‘Euro is a ticking timebomb for Greece’

The €109 billion rescue package pursued by Athens will not be enough to save the struggling economy, argues analyst Robert Oulds. Greece will require more bailouts, which will result in more austerity measures.

­As the country braces itself for massive strikes to protest against the upcoming vote on more austerity measures, Robert Oulds of the Bruges Group, says neither bailouts nor more austerity is the answer to the Greek problem.

Greece needs to default to start investing into their own economy,” believes Oulds, who heads a London-based independent think-tank.

Cutting public sector will not get the economy back on track. He says what Greece should really opt for is leaving the euro to devalue its own currency. Proper competitiveness is backed by economic growth, while Greece is plunging deeper into recession.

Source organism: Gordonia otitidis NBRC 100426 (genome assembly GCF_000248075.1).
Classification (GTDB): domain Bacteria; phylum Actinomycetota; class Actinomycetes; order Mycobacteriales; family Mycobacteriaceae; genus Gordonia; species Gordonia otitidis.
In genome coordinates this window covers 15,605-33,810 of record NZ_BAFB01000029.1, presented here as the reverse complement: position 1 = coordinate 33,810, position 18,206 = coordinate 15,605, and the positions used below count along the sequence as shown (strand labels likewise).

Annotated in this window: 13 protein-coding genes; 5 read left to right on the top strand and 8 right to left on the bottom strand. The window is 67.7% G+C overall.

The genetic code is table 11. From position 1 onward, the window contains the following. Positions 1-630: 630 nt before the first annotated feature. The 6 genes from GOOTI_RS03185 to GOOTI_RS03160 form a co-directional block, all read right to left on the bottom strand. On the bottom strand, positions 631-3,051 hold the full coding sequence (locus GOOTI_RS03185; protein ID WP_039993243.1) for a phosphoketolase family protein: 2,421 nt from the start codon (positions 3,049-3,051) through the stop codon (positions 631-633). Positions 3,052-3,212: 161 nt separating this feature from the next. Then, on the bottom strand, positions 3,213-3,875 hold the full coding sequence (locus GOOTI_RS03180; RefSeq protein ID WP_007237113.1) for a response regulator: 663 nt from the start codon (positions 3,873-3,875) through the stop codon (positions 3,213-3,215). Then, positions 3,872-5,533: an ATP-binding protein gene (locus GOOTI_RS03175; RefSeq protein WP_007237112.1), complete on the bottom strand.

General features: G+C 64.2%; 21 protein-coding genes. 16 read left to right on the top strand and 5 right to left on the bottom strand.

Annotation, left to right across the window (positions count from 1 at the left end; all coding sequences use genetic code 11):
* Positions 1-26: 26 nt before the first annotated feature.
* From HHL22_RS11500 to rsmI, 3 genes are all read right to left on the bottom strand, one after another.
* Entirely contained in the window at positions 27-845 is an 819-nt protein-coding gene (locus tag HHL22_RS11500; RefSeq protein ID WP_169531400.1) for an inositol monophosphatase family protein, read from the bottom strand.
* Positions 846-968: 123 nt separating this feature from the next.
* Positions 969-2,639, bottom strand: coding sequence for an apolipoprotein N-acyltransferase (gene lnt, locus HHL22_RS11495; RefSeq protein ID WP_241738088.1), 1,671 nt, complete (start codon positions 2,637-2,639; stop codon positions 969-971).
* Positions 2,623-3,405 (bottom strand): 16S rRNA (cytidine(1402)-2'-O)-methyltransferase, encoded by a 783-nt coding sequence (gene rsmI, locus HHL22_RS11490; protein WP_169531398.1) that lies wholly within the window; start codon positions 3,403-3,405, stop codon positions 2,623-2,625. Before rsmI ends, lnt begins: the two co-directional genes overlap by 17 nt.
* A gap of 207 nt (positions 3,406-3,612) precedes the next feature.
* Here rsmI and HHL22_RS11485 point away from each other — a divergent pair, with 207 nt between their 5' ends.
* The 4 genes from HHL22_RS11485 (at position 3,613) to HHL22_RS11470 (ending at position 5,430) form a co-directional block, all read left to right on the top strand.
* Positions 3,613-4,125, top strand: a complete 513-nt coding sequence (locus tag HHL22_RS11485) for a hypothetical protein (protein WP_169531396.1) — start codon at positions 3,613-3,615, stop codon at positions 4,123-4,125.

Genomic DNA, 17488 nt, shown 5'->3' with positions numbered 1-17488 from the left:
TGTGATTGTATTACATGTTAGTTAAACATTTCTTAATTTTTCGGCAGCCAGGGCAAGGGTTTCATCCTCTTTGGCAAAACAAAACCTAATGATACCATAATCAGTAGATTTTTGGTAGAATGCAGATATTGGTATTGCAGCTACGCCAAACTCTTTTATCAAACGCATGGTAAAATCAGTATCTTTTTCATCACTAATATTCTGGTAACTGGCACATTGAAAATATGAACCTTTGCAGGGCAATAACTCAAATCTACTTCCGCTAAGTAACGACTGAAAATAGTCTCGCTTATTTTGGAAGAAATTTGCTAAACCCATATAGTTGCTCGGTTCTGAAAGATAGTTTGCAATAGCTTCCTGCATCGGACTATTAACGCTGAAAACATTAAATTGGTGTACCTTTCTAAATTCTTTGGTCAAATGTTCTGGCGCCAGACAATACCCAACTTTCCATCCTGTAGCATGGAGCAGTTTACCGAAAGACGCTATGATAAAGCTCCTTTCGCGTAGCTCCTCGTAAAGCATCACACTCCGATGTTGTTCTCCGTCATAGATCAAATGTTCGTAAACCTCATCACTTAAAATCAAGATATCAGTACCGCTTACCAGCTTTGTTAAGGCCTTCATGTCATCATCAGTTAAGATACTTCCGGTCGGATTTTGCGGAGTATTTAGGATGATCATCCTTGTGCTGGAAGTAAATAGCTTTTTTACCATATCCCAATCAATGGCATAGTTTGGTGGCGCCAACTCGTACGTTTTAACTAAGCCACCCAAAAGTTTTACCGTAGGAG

Greece’s wish to linger on the euro doorstep is “a ticking timebomb” for the country, as the single currency is nothing but “a political measure, which does not make economic sense,” argues Oulds. The analyst is adamant Athens will not be able to keep on clutching to the EU. But should they do so, the whole eurozone may get sucked in.

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